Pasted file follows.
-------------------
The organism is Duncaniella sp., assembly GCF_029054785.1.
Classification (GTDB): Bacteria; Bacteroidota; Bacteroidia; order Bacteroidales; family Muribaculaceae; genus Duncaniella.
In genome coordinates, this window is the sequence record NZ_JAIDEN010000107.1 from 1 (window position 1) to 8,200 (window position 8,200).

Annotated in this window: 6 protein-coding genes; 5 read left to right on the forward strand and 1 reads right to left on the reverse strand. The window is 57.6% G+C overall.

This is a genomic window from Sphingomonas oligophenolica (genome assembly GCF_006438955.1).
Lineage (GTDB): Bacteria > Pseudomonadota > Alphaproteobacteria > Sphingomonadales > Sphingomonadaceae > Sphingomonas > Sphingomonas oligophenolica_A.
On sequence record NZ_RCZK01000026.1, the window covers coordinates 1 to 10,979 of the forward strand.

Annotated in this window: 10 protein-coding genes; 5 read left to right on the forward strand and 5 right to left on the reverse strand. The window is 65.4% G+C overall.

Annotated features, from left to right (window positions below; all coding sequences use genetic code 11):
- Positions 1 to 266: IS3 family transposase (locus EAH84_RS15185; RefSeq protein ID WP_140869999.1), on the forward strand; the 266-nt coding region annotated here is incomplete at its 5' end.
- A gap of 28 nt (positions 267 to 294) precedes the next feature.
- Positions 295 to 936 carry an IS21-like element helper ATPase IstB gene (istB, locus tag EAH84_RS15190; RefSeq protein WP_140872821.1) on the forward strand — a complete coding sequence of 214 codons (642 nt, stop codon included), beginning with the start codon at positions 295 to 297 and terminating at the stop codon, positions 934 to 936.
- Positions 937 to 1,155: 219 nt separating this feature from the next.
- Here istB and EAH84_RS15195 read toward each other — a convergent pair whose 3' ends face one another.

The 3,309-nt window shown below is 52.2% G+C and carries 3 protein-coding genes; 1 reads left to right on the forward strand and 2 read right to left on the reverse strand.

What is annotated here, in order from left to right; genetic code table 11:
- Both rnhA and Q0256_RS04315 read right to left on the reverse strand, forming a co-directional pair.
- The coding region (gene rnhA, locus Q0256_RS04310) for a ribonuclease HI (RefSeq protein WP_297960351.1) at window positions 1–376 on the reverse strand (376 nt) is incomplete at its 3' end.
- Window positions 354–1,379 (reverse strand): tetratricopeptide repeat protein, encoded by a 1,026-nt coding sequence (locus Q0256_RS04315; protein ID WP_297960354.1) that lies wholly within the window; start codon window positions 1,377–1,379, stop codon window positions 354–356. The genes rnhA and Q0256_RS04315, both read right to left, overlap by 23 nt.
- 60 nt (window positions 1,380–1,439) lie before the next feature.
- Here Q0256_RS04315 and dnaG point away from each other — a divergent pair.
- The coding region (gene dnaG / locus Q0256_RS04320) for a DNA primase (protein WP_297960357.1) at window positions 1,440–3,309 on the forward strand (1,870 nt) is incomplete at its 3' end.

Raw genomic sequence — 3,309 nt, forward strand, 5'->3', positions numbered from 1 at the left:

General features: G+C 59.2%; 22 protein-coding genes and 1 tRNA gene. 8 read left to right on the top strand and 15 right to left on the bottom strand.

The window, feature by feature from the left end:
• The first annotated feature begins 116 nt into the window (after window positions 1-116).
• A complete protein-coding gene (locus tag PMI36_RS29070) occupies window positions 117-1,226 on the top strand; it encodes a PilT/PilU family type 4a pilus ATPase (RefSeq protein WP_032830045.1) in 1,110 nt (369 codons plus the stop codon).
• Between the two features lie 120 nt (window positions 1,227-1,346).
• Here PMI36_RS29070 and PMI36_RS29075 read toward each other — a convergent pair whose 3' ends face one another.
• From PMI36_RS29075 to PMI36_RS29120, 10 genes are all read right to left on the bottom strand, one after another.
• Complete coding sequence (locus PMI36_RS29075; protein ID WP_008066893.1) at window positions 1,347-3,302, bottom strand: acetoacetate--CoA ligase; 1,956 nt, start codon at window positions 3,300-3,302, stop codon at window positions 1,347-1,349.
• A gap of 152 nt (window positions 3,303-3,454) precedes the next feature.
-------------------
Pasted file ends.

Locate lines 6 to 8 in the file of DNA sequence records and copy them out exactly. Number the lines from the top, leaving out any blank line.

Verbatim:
Lineage (GTDB): Bacteria > Pseudomonadota > Alphaproteobacteria > Sphingomonadales > Sphingomonadaceae > Sphingomonas > Sphingomonas oligophenolica_A.
On sequence record NZ_RCZK01000026.1, the window covers coordinates 1 to 10,979 of the forward strand.

Annotated in this window: 10 protein-coding genes; 5 read left to right on the forward strand and 5 right to left on the reverse strand. The window is 65.4% G+C overall.